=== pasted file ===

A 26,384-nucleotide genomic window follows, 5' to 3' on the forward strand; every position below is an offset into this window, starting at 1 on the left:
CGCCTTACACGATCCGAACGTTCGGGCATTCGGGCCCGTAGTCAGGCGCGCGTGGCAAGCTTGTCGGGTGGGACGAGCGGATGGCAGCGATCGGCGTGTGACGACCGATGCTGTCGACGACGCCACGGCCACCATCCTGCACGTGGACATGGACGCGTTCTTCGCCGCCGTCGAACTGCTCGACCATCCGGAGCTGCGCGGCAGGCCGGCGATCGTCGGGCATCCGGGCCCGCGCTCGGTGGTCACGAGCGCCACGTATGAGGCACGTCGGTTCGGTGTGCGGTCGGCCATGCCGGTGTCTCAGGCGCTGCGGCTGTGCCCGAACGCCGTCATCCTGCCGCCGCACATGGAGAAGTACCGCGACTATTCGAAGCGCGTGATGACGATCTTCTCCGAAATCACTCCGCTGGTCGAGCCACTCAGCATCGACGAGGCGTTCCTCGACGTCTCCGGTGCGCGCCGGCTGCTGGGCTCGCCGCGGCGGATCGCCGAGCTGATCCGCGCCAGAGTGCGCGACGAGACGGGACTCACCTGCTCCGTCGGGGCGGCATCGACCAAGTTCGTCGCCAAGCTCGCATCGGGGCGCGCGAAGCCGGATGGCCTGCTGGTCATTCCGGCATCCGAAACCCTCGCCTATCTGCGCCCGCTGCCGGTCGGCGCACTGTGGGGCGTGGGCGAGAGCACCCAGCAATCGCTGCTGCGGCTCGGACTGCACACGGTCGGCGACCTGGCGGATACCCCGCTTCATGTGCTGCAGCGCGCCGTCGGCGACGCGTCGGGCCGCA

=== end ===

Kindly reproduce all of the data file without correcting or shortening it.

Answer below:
A 26,384-nucleotide genomic window follows, 5' to 3' on the forward strand; every position below is an offset into this window, starting at 1 on the left:
CGCCTTACACGATCCGAACGTTCGGGCATTCGGGCCCGTAGTCAGGCGCGCGTGGCAAGCTTGTCGGGTGGGACGAGCGGATGGCAGCGATCGGCGTGTGACGACCGATGCTGTCGACGACGCCACGGCCACCATCCTGCACGTGGACATGGACGCGTTCTTCGCCGCCGTCGAACTGCTCGACCATCCGGAGCTGCGCGGCAGGCCGGCGATCGTCGGGCATCCGGGCCCGCGCTCGGTGGTCACGAGCGCCACGTATGAGGCACGTCGGTTCGGTGTGCGGTCGGCCATGCCGGTGTCTCAGGCGCTGCGGCTGTGCCCGAACGCCGTCATCCTGCCGCCGCACATGGAGAAGTACCGCGACTATTCGAAGCGCGTGATGACGATCTTCTCCGAAATCACTCCGCTGGTCGAGCCACTCAGCATCGACGAGGCGTTCCTCGACGTCTCCGGTGCGCGCCGGCTGCTGGGCTCGCCGCGGCGGATCGCCGAGCTGATCCGCGCCAGAGTGCGCGACGAGACGGGACTCACCTGCTCCGTCGGGGCGGCATCGACCAAGTTCGTCGCCAAGCTCGCATCGGGGCGCGCGAAGCCGGATGGCCTGCTGGTCATTCCGGCATCCGAAACCCTCGCCTATCTGCGCCCGCTGCCGGTCGGCGCACTGTGGGGCGTGGGCGAGAGCACCCAGCAATCGCTGCTGCGGCTCGGACTGCACACGGTCGGCGACCTGGCGGATACCCCGCTTCATGTGCTGCAGCGCGCCGTCGGCGACGCGTCGGGCCGCA